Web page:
However, drilling deeper to collect a longer ice core does not necessarily mean finding a core that extends further into the past. “If the ice thickness is too high the old ice at the bottom is getting so warm by geothermal heating that it is melted away,” Fischer explains. “This is what happens at Dome C and limits its age to 800,000 years.”

To complicate matters further, horizontal movements of the ice above the bedrock can disturb the bottommost ice, causing its annual layers to mix up.

“To constrain the possible locations where such 1.5 million-year old – and in terms of its layering undisturbed – ice could be found in Antarctica, we compiled the available data on climate and ice conditions in the Antarctic and used a simple ice and heat flow model to locate larger areas where such old ice may exist,” explains co-author Eric Wolff of the British Antarctic Survey, now at the University of Cambridge.

The team concluded that 1.5 million-year old ice should still exist at the bottom of East Antarctica in regions close to the major Domes, the highest points on the ice sheet, and near the South Pole, as described in the new Climate of the Past study. These results confirm those of another study, also recently published in Climate of the Past.

Crucially, they also found that an ice core extending that far into the past should be between 2.4 and 3-km long, shorter than the 800,000-year-old core drilled in the previous expedition.

The next step is to survey the identified drill sites to measure the ice thickness and temperature at the bottom of the ice sheet before selecting a final drill location.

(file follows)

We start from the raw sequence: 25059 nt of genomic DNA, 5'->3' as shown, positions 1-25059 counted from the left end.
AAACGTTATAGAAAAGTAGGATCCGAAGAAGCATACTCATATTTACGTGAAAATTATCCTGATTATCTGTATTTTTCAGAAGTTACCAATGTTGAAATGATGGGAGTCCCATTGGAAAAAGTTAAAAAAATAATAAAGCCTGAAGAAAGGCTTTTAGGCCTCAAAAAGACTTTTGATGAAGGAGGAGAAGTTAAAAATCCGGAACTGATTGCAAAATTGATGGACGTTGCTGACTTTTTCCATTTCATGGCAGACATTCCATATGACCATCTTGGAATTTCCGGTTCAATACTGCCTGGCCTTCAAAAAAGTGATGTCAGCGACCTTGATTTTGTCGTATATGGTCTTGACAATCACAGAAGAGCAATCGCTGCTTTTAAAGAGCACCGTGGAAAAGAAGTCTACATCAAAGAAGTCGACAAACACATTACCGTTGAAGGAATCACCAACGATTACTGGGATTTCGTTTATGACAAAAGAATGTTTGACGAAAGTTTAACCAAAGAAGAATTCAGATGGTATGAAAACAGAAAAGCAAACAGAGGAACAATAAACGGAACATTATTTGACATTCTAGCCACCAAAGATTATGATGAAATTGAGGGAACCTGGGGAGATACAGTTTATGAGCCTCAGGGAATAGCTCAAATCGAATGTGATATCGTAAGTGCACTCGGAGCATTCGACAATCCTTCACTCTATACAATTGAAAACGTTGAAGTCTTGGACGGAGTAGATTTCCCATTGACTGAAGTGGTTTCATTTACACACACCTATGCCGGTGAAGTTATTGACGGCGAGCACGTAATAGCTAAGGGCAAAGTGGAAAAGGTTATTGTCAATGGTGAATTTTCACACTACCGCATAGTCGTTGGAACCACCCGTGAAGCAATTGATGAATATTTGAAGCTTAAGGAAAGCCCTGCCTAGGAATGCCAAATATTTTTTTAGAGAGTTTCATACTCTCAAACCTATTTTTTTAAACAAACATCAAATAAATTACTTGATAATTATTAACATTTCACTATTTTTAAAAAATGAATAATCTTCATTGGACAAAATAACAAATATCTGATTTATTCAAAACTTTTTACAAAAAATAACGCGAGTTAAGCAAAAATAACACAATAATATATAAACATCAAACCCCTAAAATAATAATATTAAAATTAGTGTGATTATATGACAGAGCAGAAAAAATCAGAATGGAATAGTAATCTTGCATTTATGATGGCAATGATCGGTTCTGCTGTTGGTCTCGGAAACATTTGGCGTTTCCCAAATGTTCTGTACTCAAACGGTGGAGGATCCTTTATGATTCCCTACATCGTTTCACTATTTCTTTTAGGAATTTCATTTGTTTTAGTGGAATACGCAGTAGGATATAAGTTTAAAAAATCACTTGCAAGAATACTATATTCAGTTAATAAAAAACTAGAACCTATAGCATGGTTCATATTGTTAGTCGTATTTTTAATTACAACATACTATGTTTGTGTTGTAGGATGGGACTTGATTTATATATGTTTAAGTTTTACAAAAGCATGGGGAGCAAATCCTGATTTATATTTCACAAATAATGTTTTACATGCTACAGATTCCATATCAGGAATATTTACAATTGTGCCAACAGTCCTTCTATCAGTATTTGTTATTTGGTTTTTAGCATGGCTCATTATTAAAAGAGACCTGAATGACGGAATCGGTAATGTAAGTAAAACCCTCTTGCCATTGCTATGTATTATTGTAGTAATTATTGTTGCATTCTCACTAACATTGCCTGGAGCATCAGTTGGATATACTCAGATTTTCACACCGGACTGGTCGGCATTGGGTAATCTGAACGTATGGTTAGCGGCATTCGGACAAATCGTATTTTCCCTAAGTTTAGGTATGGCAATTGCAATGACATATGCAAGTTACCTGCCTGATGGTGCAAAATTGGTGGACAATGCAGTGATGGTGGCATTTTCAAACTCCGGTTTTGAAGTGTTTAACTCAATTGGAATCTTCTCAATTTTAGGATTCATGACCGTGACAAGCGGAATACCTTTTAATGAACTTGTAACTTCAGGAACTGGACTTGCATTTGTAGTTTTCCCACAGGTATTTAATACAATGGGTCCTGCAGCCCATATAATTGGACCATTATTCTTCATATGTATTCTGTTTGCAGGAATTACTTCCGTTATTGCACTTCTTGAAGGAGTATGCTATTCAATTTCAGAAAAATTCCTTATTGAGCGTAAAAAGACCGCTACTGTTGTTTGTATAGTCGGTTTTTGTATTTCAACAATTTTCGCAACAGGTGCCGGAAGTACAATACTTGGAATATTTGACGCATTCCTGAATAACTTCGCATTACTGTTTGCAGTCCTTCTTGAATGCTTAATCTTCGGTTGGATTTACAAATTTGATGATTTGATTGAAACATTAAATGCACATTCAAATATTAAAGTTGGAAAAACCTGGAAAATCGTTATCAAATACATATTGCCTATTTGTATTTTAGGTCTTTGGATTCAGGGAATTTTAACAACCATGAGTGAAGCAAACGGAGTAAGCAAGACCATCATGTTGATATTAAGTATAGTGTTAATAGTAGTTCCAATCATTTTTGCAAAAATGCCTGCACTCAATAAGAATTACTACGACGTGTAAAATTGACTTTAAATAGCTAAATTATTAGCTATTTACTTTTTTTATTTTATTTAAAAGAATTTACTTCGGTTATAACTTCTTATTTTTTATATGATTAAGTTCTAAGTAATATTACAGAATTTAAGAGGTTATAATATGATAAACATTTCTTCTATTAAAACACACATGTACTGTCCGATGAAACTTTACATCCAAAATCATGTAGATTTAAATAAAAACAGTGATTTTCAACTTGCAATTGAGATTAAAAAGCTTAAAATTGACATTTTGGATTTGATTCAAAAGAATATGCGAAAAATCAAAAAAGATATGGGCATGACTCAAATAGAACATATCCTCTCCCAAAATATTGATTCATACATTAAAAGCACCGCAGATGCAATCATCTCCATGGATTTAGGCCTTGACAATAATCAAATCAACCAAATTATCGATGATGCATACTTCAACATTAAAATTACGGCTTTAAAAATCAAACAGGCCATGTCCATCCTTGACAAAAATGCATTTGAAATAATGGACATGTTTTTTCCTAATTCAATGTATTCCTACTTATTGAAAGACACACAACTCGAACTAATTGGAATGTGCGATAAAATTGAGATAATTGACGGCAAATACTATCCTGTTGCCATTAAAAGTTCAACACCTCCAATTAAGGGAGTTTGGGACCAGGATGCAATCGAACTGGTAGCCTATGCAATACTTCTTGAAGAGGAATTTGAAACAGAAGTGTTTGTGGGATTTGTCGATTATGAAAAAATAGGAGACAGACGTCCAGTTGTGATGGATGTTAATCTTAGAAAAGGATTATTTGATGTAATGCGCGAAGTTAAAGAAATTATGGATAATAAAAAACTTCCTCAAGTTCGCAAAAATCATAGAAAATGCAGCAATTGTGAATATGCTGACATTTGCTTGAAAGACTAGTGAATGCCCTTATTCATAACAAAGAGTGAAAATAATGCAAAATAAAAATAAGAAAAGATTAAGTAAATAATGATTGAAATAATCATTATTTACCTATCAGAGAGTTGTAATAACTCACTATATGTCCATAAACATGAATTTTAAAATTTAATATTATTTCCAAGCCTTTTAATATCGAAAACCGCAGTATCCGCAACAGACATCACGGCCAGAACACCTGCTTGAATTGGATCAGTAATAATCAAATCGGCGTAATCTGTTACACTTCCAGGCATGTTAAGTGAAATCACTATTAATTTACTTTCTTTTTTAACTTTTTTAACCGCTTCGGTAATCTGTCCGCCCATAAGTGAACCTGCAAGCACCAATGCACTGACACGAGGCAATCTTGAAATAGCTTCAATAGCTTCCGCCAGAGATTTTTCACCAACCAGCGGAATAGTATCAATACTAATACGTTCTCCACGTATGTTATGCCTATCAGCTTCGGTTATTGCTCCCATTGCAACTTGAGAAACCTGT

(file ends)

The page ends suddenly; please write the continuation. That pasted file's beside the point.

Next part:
“A deep drilling project in Antarctica could commence within the next 3-5 years,” Fischer states. “This time would also be needed to plan the drilling logistically and create the funding for such an exciting large-scale international research project, which would cost around 50 million Euros.”

The oldest ice core

<IMG SRC="/Images/571096301.jpg" WIDTH="350" HEIGHT="278" BORDER="0" ALT="This shows Antarctic locations (in bright blue) where 1.5 million years old ice could exist. The figure is modified from Van Liefferinge and Pattyn (Climate of the Past, 2013). – Van Liefferinge and Pattyn”>
This shows Antarctic locations (in bright blue) where 1.5 million years old ice could exist. The figure is modified from Van Liefferinge and Pattyn (Climate of the Past, 2013). – Van Liefferinge and Pattyn

How far into the past can ice-core records go? Scientists have now identified regions in Antarctica they say could store information about Earth’s climate and greenhouse gases extending as far back as 1.5 million years, almost twice as old as the oldest ice core drilled to date. The results are published today in Climate of the Past, an open access journal of the European Geosciences Union (EGU).

By studying the past climate, scientists can understand better how temperature responds to changes in greenhouse-gas concentrations in the atmosphere. This, in turn, allows them to make better predictions about how climate will change in the future.

“Ice cores contain little air bubbles and, thus, represent the only direct archive of the composition of the past atmosphere,” says Hubertus Fischer, an experimental climate physics professor at the University of Bern in Switzerland and lead author of the study. A 3.2-km-long ice core drilled almost a decade ago at Dome Concordia (Dome C) in Antarctica revealed 800,000 years of climate history, showing that greenhouse gases and temperature have mostly moved in lockstep. Now, an international team of scientists wants to know what happened before that.

At the root of their quest is a climate transition that marine-sediment studies reveal happened some 1.2 million years to 900,000 years ago. “The Mid Pleistocene Transition is a most important and enigmatic time interval in the more recent climate history of our planet,” says Fischer. The Earth’s climate naturally varies between times of warming and periods of extreme cooling (ice ages) over thousands of years. Before the transition, the period of variation was about 41 thousand years while afterwards it became 100 thousand years. “The reason for this change is not known.”